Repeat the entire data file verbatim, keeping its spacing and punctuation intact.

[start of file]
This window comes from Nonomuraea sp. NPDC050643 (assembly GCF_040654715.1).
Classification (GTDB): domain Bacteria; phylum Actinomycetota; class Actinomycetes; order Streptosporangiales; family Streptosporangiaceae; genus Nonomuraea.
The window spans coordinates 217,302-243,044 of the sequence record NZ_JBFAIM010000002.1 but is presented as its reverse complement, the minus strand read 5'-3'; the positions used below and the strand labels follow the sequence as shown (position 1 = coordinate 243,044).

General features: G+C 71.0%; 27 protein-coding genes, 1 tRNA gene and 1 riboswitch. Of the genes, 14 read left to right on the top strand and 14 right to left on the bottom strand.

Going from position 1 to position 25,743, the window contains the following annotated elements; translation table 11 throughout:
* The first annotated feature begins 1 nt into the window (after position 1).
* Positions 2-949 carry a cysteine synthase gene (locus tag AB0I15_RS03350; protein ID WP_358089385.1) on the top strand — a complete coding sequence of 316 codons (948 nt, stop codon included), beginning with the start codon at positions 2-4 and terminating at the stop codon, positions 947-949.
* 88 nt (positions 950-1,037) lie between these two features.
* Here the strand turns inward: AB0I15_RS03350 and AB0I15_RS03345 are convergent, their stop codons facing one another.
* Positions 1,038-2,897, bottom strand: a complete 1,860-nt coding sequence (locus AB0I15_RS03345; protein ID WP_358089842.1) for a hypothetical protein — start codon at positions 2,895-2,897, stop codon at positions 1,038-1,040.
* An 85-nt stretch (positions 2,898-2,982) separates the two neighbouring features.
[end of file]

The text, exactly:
This window comes from Nonomuraea sp. NPDC050643 (assembly GCF_040654715.1).
Classification (GTDB): domain Bacteria; phylum Actinomycetota; class Actinomycetes; order Streptosporangiales; family Streptosporangiaceae; genus Nonomuraea.
The window spans coordinates 217,302-243,044 of the sequence record NZ_JBFAIM010000002.1 but is presented as its reverse complement, the minus strand read 5'-3'; the positions used below and the strand labels follow the sequence as shown (position 1 = coordinate 243,044).

General features: G+C 71.0%; 27 protein-coding genes, 1 tRNA gene and 1 riboswitch. Of the genes, 14 read left to right on the top strand and 14 right to left on the bottom strand.

Going from position 1 to position 25,743, the window contains the following annotated elements; translation table 11 throughout:
* The first annotated feature begins 1 nt into the window (after position 1).
* Positions 2-949 carry a cysteine synthase gene (locus tag AB0I15_RS03350; protein ID WP_358089385.1) on the top strand — a complete coding sequence of 316 codons (948 nt, stop codon included), beginning with the start codon at positions 2-4 and terminating at the stop codon, positions 947-949.
* 88 nt (positions 950-1,037) lie between these two features.
* Here the strand turns inward: AB0I15_RS03350 and AB0I15_RS03345 are convergent, their stop codons facing one another.
* Positions 1,038-2,897, bottom strand: a complete 1,860-nt coding sequence (locus AB0I15_RS03345; protein ID WP_358089842.1) for a hypothetical protein — start codon at positions 2,895-2,897, stop codon at positions 1,038-1,040.
* An 85-nt stretch (positions 2,898-2,982) separates the two neighbouring features.